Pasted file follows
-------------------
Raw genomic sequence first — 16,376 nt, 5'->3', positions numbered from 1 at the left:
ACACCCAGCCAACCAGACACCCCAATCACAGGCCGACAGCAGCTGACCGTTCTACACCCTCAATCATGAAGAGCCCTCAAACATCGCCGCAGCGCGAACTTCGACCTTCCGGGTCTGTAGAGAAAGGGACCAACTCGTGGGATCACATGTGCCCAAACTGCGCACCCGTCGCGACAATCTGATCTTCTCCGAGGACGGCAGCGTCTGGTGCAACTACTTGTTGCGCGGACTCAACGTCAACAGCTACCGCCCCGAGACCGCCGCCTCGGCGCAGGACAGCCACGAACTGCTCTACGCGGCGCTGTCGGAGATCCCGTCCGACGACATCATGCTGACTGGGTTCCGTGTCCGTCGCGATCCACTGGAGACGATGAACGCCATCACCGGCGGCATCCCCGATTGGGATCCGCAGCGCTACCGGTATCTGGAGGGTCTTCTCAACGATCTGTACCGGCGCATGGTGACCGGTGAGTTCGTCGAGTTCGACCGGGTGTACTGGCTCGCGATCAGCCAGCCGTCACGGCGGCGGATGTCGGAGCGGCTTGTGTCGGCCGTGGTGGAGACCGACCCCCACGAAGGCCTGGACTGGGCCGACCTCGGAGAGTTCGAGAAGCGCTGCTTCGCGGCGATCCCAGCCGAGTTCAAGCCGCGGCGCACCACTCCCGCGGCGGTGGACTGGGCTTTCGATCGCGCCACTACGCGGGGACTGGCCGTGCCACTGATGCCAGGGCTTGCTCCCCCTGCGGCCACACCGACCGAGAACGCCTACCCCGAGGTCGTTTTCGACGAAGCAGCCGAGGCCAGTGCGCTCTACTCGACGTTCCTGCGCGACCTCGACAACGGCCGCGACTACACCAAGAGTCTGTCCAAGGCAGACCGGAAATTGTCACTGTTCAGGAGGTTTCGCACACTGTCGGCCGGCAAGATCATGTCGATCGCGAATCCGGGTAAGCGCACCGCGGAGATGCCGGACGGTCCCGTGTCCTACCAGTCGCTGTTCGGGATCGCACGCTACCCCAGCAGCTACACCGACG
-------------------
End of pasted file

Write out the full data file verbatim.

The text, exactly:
Raw genomic sequence first — 16,376 nt, 5'->3', positions numbered from 1 at the left:
ACACCCAGCCAACCAGACACCCCAATCACAGGCCGACAGCAGCTGACCGTTCTACACCCTCAATCATGAAGAGCCCTCAAACATCGCCGCAGCGCGAACTTCGACCTTCCGGGTCTGTAGAGAAAGGGACCAACTCGTGGGATCACATGTGCCCAAACTGCGCACCCGTCGCGACAATCTGATCTTCTCCGAGGACGGCAGCGTCTGGTGCAACTACTTGTTGCGCGGACTCAACGTCAACAGCTACCGCCCCGAGACCGCCGCCTCGGCGCAGGACAGCCACGAACTGCTCTACGCGGCGCTGTCGGAGATCCCGTCCGACGACATCATGCTGACTGGGTTCCGTGTCCGTCGCGATCCACTGGAGACGATGAACGCCATCACCGGCGGCATCCCCGATTGGGATCCGCAGCGCTACCGGTATCTGGAGGGTCTTCTCAACGATCTGTACCGGCGCATGGTGACCGGTGAGTTCGTCGAGTTCGACCGGGTGTACTGGCTCGCGATCAGCCAGCCGTCACGGCGGCGGATGTCGGAGCGGCTTGTGTCGGCCGTGGTGGAGACCGACCCCCACGAAGGCCTGGACTGGGCCGACCTCGGAGAGTTCGAGAAGCGCTGCTTCGCGGCGATCCCAGCCGAGTTCAAGCCGCGGCGCACCACTCCCGCGGCGGTGGACTGGGCTTTCGATCGCGCCACTACGCGGGGACTGGCCGTGCCACTGATGCCAGGGCTTGCTCCCCCTGCGGCCACACCGACCGAGAACGCCTACCCCGAGGTCGTTTTCGACGAAGCAGCCGAGGCCAGTGCGCTCTACTCGACGTTCCTGCGCGACCTCGACAACGGCCGCGACTACACCAAGAGTCTGTCCAAGGCAGACCGGAAATTGTCACTGTTCAGGAGGTTTCGCACACTGTCGGCCGGCAAGATCATGTCGATCGCGAATCCGGGTAAGCGCACCGCGGAGATGCCGGACGGTCCCGTGTCCTACCAGTCGCTGTTCGGGATCGCACGCTACCCCAGCAGCTACACCGACG